Former SLO police Chief Steve Gesell named police chief in Cottonwood, Arizona

Former San Luis Obispo police Chief Steve Gesell has been hired as the police chief for the Cottonwood Police Department in Arizona.
Former San Luis Obispo police Chief Steve Gesell has been hired as the police chief for the Cottonwood Police Department in Arizona. dmiddlecamp@thetribunenews.com

Steve Gesell, former police chief in San Luis Obispo who left abruptly in May after being placed on administrative leave, has been chosen as the new police chief in Cottonwood, Ariz. The city of about 12,000 people is 100 miles north of Phoenix.

According to a Cottonwood city news release, Gesell was hired because he would bring “a wealth of experience and knowledge to the position.” It cited his more than 20 years of experience with the Scottsdale Police Department, where he left as a commander to join the Atascadero Police Department as commander in 2009. He became San Luis Obispo police chief in 2012.

“I am well aware of Steve’s qualifications and experience as we worked together in Scottsdale,” Cottonwood City Manager Doug Bartosh said in the news release. “He brings to Cottonwood a strong set of skills that will benefit our community and further improve the services provided by the police department. I was most impressed with his ability to partner with citizens and businesses to resolve challenges that helped to improve the community.”

In an email to The Tribune on Saturday, Gesell said he was looking forward to moving back to Arizona, and working with Bartosh again.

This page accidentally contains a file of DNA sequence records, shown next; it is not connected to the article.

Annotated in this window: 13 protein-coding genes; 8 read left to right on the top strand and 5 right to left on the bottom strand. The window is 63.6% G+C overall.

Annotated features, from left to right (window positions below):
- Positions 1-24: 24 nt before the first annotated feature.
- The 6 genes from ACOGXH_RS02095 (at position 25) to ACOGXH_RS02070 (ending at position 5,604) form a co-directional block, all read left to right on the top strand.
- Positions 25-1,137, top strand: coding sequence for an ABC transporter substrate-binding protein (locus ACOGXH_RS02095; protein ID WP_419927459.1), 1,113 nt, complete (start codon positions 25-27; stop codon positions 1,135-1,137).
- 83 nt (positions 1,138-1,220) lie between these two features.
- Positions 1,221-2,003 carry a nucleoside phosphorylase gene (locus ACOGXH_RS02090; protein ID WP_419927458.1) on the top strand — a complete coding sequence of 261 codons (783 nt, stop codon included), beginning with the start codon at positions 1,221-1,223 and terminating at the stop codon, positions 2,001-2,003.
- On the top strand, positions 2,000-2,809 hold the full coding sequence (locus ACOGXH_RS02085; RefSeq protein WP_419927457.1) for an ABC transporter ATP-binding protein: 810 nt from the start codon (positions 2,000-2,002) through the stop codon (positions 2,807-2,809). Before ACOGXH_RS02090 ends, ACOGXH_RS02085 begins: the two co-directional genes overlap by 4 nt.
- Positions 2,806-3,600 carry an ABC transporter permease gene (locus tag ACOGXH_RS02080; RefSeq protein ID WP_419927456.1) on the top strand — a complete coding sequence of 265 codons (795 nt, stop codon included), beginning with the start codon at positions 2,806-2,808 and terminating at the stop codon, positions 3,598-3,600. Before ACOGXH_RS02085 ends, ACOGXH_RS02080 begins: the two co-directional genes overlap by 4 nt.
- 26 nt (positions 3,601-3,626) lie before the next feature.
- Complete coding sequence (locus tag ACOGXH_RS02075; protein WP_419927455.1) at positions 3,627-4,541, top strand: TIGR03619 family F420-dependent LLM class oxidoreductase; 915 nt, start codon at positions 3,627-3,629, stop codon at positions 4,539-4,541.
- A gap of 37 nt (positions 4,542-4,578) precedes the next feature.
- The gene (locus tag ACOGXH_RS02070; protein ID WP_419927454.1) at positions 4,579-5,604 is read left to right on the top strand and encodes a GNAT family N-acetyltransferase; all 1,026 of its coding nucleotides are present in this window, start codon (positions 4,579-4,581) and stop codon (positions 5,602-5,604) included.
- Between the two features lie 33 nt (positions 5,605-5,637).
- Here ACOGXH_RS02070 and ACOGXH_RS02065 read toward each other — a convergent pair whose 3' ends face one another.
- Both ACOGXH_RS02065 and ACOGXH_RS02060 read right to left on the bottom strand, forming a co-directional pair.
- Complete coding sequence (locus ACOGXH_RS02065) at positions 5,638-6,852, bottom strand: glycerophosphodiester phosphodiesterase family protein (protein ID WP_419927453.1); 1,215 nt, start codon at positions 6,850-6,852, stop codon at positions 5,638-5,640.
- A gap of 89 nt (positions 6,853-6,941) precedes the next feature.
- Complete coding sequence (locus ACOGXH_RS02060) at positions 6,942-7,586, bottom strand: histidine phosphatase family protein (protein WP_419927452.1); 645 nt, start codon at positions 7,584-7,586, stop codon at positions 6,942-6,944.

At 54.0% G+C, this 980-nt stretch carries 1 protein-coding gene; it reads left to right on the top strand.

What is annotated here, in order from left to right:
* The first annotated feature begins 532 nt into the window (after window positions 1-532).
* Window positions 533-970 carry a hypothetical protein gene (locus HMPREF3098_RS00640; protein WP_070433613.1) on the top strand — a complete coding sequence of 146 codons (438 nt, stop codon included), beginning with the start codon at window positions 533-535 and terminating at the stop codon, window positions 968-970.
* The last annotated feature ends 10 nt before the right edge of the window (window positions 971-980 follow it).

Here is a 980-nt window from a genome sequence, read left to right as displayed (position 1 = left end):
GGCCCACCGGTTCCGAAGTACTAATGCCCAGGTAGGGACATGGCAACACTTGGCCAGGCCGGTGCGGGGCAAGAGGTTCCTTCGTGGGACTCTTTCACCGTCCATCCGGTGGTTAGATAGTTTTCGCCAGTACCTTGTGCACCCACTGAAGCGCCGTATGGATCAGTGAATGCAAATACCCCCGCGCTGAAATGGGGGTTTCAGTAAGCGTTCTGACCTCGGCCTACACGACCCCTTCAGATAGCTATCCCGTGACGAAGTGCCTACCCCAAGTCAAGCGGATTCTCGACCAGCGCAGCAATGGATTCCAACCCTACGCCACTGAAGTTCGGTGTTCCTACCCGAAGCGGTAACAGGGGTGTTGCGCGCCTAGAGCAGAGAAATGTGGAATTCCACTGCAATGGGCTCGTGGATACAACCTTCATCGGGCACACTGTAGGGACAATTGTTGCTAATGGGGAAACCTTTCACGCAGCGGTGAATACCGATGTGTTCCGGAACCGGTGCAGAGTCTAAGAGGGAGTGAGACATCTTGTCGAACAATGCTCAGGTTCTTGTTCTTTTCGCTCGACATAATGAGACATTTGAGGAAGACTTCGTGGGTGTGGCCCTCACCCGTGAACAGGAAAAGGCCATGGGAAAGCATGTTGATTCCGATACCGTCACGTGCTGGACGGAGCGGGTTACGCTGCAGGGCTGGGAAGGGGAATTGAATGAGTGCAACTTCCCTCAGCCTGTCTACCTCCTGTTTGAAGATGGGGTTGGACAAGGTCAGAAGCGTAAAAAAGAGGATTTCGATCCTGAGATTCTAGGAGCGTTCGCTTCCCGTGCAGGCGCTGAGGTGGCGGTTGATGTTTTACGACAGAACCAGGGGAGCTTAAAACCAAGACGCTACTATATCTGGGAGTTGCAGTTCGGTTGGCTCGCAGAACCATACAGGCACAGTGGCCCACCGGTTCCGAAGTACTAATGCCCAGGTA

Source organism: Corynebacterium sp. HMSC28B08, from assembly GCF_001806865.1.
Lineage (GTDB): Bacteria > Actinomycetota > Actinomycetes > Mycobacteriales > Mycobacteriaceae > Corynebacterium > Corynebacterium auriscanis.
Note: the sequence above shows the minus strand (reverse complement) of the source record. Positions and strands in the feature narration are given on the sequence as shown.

“It’s no secret that there is a political element to the role of a police chief, creating a precarious existence,” he wrote. “It’s reassuring to know I will join another high-performing organization and serve a wonderful community. I’m also excited to work under leadership that places a high value on the public’s safety and doing what’s right for the right reasons.”

The city of San Luis Obispo has never explained why Gesell was placed on leave, citing personnel confidentiality laws.

In his Cottonwood application — which was included in an agenda packet for the Cottonwood City Council’s Dec. 24 special meeting to hire him — Gesell stated that his departure was “due to significant philosophical differences surrounding public safety and the role of the police chief.”

Gesell claimed disagreements arose between himself and city management after he was dissuaded from buying an armored vehicle for the regional SWAT team, from firing an officer he said repeatedly lied to supervisors and an internal affairs investigator and because the city asked him to limit media releases regarding crimes of public interest, among other complaints. Gesell declined to comment on his application Saturday.

San Luis Obispo City Manager Katie Lichtig also declined to comment on Gesell’s application claims.

“At the end of the day, the philosophies between the city and Steve were fundamentally different,” she said. “I wish him and his family well in his new employment.”

After his departure, Gesell reached a settlement agreement with the city that provided him with a lump sum severance of $120,000. He has since been replaced by Chief Deanna Cantrell, who is scheduled to start her duties Monday.

Gesell’s annual salary in Cottonwood will be $115,000. While working for the city of San Luis Obispo, his salary was $160,394 in June 2014, with total compensation including benefits of $264,163.

His first day on the new job is expected to be Jan. 20.

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